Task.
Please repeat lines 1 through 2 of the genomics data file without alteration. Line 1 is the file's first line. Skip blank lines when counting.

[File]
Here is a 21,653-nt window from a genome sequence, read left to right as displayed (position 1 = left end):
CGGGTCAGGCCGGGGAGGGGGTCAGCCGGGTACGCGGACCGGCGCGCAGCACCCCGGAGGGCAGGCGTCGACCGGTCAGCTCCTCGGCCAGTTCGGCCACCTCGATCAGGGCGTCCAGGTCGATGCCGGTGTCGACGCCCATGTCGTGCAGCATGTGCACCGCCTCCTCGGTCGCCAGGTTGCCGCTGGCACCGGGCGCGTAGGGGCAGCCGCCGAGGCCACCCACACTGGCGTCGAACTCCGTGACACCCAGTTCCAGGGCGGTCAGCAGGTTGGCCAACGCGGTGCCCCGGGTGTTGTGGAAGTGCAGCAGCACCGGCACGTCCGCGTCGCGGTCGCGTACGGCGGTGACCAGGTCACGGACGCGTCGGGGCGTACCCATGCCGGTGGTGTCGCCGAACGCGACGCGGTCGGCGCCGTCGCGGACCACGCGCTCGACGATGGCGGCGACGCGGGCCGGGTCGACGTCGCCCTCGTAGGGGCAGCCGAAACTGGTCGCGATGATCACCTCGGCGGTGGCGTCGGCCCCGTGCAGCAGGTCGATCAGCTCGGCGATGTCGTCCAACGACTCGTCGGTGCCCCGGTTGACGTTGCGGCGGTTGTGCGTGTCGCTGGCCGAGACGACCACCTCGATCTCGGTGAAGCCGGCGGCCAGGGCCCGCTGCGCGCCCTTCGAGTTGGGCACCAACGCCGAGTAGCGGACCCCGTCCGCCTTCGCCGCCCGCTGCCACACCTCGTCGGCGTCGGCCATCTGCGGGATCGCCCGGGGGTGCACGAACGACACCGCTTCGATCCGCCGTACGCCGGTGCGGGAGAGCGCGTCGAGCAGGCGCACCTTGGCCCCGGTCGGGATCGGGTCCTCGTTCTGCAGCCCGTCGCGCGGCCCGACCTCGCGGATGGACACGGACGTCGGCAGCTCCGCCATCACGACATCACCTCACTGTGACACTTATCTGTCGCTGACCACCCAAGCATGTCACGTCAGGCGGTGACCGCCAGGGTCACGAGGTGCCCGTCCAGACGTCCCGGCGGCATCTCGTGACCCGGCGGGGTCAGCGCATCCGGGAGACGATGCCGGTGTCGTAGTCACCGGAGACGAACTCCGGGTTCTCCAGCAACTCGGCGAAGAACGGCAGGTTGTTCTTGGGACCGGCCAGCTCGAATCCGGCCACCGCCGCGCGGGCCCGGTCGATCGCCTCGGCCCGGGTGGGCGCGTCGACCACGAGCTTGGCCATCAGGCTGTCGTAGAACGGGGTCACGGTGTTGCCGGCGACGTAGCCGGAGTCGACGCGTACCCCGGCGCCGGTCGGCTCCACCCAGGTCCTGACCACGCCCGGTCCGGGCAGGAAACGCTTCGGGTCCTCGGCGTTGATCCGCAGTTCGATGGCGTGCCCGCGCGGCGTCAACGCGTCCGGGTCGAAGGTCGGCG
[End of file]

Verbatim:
Here is a 21,653-nt window from a genome sequence, read left to right as displayed (position 1 = left end):
CGGGTCAGGCCGGGGAGGGGGTCAGCCGGGTACGCGGACCGGCGCGCAGCACCCCGGAGGGCAGGCGTCGACCGGTCAGCTCCTCGGCCAGTTCGGCCACCTCGATCAGGGCGTCCAGGTCGATGCCGGTGTCGACGCCCATGTCGTGCAGCATGTGCACCGCCTCCTCGGTCGCCAGGTTGCCGCTGGCACCGGGCGCGTAGGGGCAGCCGCCGAGGCCACCCACACTGGCGTCGAACTCCGTGACACCCAGTTCCAGGGCGGTCAGCAGGTTGGCCAACGCGGTGCCCCGGGTGTTGTGGAAGTGCAGCAGCACCGGCACGTCCGCGTCGCGGTCGCGTACGGCGGTGACCAGGTCACGGACGCGTCGGGGCGTACCCATGCCGGTGGTGTCGCCGAACGCGACGCGGTCGGCGCCGTCGCGGACCACGCGCTCGACGATGGCGGCGACGCGGGCCGGGTCGACGTCGCCCTCGTAGGGGCAGCCGAAACTGGTCGCGATGATCACCTCGGCGGTGGCGTCGGCCCCGTGCAGCAGGTCGATCAGCTCGGCGATGTCGTCCAACGACTCGTCGGTGCCCCGGTTGACGTTGCGGCGGTTGTGCGTGTCGCTGGCCGAGACGACCACCTCGATCTCGGTGAAGCCGGCGGCCAGGGCCCGCTGCGCGCCCTTCGAGTTGGGCACCAACGCCGAGTAGCGGACCCCGTCCGCCTTCGCCGCCCGCTGCCACACCTCGTCGGCGTCGGCCATCTGCGGGATCGCCCGGGGGTGCACGAACGACACCGCTTCGATCCGCCGTACGCCGGTGCGGGAGAGCGCGTCGAGCAGGCGCACCTTGGCCCCGGTCGGGATCGGGTCCTCGTTCTGCAGCCCGTCGCGCGGCCCGACCTCGCGGATGGACACGGACGTCGGCAGCTCCGCCATCACGACATCACCTCACTGTGACACTTATCTGTCGCTGACCACCCAAGCATGTCACGTCAGGCGGTGACCGCCAGGGTCACGAGGTGCCCGTCCAGACGTCCCGGCGGCATCTCGTGACCCGGCGGGGTCAGCGCATCCGGGAGACGATGCCGGTGTCGTAGTCACCGGAGACGAACTCCGGGTTCTCCAGCAACTCGGCGAAGAACGGCAGGTTGTTCTTGGGACCGGCCAGCTCGAATCCGGCCACCGCCGCGCGGGCCCGGTCGATCGCCTCGGCCCGGGTGGGCGCGTCGACCACGAGCTTGGCCATCAGGCTGTCGTAGAACGGGGTCACGGTGTTGCCGGCGACGTAGCCGGAGTCGACGCGTACCCCGGCGCCGGTCGGCTCCACCCAGGTCCTGACCACGCCCGGTCCGGGCAGGAAACGCTTCGGGTCCTCGGCGTTGATCCGCAGTTCGATGGCGTGCCCGCGCGGCGTCAACGCGTCCGGGTCGAAGGTCGGCG